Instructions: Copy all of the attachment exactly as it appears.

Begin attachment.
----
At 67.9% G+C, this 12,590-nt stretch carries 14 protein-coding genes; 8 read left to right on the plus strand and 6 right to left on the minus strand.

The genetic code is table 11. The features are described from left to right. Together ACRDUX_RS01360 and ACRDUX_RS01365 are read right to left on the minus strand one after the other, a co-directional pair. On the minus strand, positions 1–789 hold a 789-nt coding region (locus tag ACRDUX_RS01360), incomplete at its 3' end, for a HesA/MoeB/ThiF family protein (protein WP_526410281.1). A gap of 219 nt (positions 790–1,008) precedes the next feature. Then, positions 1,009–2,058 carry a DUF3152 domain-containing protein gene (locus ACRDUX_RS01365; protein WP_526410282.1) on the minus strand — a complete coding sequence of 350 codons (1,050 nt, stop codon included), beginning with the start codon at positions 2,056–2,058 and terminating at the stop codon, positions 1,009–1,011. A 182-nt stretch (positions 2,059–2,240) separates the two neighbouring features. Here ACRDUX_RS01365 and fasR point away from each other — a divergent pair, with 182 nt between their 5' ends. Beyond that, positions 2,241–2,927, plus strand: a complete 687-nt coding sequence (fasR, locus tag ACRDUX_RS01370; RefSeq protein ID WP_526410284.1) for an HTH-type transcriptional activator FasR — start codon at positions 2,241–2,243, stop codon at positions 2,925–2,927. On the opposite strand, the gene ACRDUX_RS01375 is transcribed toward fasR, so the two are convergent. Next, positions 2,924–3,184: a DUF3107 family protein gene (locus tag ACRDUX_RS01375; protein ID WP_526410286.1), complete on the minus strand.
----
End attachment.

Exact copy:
At 67.9% G+C, this 12,590-nt stretch carries 14 protein-coding genes; 8 read left to right on the plus strand and 6 right to left on the minus strand.

The genetic code is table 11. The features are described from left to right. Together ACRDUX_RS01360 and ACRDUX_RS01365 are read right to left on the minus strand one after the other, a co-directional pair. On the minus strand, positions 1–789 hold a 789-nt coding region (locus tag ACRDUX_RS01360), incomplete at its 3' end, for a HesA/MoeB/ThiF family protein (protein WP_526410281.1). A gap of 219 nt (positions 790–1,008) precedes the next feature. Then, positions 1,009–2,058 carry a DUF3152 domain-containing protein gene (locus ACRDUX_RS01365; protein WP_526410282.1) on the minus strand — a complete coding sequence of 350 codons (1,050 nt, stop codon included), beginning with the start codon at positions 2,056–2,058 and terminating at the stop codon, positions 1,009–1,011. A 182-nt stretch (positions 2,059–2,240) separates the two neighbouring features. Here ACRDUX_RS01365 and fasR point away from each other — a divergent pair, with 182 nt between their 5' ends. Beyond that, positions 2,241–2,927, plus strand: a complete 687-nt coding sequence (fasR, locus tag ACRDUX_RS01370; RefSeq protein ID WP_526410284.1) for an HTH-type transcriptional activator FasR — start codon at positions 2,241–2,243, stop codon at positions 2,925–2,927. On the opposite strand, the gene ACRDUX_RS01375 is transcribed toward fasR, so the two are convergent. Next, positions 2,924–3,184: a DUF3107 family protein gene (locus tag ACRDUX_RS01375; protein ID WP_526410286.1), complete on the minus strand.